LCDs From Sony, Samsung, Toshiba & Philips Sony Bravia KDL-46XBR4 LCD HDTV

Sony Bravia KDL-46XBR4 LCD HDTV
In our January 2007 LCD roundup, I evaluated Sony's high-end KDL-46XBR2, and their next-gen KDL-46XBR4 has some big shoes to fill. The new model retains the XBR Series' signature faux-glass aesthetic and customizable color panels; its 46-inch screen size was the smallest in the roundup, yet its dimensions were almost as large as the 52-inch models. It also retains its predecessor's extensive picture controls and its three HDMI inputs.

What's new? The KDL-46XBR4 adds Sony's popular XrossMediaBar menu system, TheaterSync for easy control of HDMI-connected components, and a special DMeX port to attach the Bravia Internet Video Link. It also has a 120-Hz feature called Motion Enhancer that effectively reduced motion blur in the text-based test patterns, at least with bright, slow-moving pans. However, with darker or faster-moving images, the text grew much blurrier. I noticed a similar result with real-world content; the slow-moving pan in Gladiator was incredibly clean and smooth, almost three-dimensional, while faster-moving pans on the Pirates disc showed more blur. Along with the Samsung display, the Sony's 120-Hz effect was the most pronounced, noticeably smoothing out film-based sources. I found it somewhat distracting at first but eventually grew accustomed to it. When I turned it off, I was much more aware of the inherent choppiness in film sources.

In handling standard-definition sources, the KDL-46XBR4 is markedly better than the 46XBR2. I saw few artifacts in my Gladiator and Bourne Identity DVD demos through both the component and HDMI inputs, and upconverted content had a nice amount of detail. Digital noise wasn't a concern. Even when I sat closer than the recommended viewing distance, I saw little noise in the smoke of Ladder 49 or light-to-dark transitions in my Lost: The Complete Second Season DVD. With 1080i content, the TV correctly deinterlaces 1080i but failed to pick up the 3:2 sequence in our Silicon Optix test pattern; however, the subsequent stadium pan looked fairly clean, and I didn't notice artifacts with real-world 1080i content. Should you mate the TV with a 1080p-capable player, the HDMI inputs accept both 1080p/60 and 1080p/24.

Both high-definition TV and film content looked very good, but this year's model didn't distinguish itself quite as well as the KDL-46XBR2 did. This year's entry suffers from an inconsistent color temperature that is excessively blue-green at the dark and bright ends of the range. White-balance controls are accessible via the user menu, but calibration didn't make that much of an improvement. The red, green, and blue color points are still fairly accurate in the Standard color-space mode, but that accuracy is sometimes overshadowed by color-temperature irregularities.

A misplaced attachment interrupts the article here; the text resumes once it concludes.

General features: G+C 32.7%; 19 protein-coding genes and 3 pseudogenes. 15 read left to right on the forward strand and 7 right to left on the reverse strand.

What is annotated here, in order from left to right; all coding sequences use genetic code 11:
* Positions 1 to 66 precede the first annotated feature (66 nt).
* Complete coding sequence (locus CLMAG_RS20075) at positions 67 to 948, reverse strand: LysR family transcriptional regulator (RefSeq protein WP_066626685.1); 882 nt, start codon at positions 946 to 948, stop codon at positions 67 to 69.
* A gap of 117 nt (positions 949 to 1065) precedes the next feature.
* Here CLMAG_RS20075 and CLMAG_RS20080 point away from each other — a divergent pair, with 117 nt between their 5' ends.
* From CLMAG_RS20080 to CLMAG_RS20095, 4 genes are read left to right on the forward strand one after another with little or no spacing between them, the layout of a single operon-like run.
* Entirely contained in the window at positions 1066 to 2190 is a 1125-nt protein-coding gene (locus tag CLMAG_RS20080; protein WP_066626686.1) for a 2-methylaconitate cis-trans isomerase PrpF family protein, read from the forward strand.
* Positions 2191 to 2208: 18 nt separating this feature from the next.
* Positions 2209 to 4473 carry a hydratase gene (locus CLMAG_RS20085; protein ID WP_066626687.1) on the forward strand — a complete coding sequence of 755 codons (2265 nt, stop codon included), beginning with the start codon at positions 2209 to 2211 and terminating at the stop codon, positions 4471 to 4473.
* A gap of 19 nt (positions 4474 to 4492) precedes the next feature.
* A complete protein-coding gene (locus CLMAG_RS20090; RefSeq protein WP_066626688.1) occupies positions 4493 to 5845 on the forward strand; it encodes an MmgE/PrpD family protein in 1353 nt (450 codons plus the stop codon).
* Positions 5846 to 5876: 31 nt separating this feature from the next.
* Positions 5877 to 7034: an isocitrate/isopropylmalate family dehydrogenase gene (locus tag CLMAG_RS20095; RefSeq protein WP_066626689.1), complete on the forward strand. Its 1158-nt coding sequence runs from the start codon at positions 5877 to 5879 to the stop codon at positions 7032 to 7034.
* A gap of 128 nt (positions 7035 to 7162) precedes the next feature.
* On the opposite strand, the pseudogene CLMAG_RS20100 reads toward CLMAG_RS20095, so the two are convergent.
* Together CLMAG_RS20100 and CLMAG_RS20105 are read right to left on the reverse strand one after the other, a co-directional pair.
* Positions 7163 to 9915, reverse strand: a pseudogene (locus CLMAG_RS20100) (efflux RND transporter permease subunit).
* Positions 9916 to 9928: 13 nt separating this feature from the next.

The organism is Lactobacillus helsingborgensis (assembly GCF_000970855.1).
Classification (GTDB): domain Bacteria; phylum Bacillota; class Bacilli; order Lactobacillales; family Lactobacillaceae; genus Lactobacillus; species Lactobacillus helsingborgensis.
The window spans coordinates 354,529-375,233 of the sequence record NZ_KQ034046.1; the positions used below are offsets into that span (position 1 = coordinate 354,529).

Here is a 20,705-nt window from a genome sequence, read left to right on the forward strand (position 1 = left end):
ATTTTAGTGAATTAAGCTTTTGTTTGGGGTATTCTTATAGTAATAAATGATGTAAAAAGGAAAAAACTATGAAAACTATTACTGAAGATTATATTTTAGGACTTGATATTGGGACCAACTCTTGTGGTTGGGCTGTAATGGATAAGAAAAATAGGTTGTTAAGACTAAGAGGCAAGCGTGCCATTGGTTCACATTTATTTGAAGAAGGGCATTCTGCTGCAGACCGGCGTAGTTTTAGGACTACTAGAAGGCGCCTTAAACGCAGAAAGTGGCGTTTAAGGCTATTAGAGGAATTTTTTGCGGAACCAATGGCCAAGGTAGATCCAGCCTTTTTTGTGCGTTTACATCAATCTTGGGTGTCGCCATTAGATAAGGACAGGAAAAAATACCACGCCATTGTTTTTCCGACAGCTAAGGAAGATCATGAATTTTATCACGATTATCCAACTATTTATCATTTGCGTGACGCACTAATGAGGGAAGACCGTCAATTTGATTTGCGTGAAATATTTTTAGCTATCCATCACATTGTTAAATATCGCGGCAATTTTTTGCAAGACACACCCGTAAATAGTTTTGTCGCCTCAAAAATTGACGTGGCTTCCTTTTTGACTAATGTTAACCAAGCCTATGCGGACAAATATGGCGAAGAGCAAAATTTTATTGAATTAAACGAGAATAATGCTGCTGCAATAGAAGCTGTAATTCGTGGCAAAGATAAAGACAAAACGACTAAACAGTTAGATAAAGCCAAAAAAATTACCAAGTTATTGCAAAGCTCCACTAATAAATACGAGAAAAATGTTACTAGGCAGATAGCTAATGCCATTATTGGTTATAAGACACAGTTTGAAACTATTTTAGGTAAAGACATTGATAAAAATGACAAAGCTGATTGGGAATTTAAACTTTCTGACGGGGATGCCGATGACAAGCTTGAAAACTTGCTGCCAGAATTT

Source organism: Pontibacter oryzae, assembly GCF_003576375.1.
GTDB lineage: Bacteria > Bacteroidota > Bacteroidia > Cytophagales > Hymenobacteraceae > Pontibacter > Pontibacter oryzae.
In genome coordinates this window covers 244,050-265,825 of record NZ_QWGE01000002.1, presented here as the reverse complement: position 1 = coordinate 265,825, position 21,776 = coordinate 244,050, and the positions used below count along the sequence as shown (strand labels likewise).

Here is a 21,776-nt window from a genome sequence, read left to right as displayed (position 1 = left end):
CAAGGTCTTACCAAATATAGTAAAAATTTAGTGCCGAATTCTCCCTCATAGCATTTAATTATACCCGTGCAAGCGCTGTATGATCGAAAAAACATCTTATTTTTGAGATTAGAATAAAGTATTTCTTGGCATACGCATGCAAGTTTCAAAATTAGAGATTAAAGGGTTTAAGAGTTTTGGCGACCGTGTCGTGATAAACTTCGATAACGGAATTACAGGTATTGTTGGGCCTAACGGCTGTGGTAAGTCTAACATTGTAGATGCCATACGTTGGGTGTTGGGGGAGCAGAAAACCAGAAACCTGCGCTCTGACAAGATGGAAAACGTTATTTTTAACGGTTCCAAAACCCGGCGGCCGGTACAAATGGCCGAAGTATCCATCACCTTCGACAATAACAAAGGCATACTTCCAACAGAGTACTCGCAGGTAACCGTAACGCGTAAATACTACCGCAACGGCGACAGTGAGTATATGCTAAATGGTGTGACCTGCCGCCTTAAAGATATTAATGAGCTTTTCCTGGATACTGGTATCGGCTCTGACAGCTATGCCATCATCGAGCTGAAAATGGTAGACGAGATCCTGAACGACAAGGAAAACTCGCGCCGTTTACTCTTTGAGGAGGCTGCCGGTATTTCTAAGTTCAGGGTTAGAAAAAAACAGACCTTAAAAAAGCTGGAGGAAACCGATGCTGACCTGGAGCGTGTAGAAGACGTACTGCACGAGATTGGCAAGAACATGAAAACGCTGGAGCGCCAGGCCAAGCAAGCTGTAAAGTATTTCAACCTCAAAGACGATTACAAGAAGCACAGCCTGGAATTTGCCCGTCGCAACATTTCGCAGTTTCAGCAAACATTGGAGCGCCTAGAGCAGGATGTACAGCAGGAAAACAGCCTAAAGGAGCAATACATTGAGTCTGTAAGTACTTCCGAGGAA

Detail in scenes from the Pirates, Kingdom of Heaven, and Black Hawk Down Blu-ray discs was very good, and the TV has ample brightness to produce a rich, vibrant image in a well-lit room. Its overall contrast is very good, but not as good as the numbers in our measurements box would have you believe. Using our standard testing procedure, this TV appears to have the best black level and light output, producing staggering contrast-ratio numbers. Apparently, some companies have learned how to beat our system by looking at the incoming video signal and adjusting the backlight, depending on the average brightness level. This artificially drives black and white levels to reach better numbers with static test patterns—and this is after we've turned off features like dynamic contrast and black correction. Put an all-black pattern on this TV's screen, and, after a few seconds, you will see the black level drop. This occurred no matter which backlight setting and power-savings mode I used. With real-world scenes from Batman Begins and V for Vendetta, this TV did not appear to produce the deepest blacks, although they were still quite good, and image quality holds up well in a dark room. Black detail and viewing angle were only average.

While the KDL-46XBR4 is a more versatile performer than its predecessor, rendering a nice-looking image with both standard-and high-definition sources, other LCD manufacturers are closing the gap in terms of high-end video performance. Sony still offers the most complete range of image adjustments and customization, and its 120-Hz Motion Enhancer often creates a strikingly smooth image.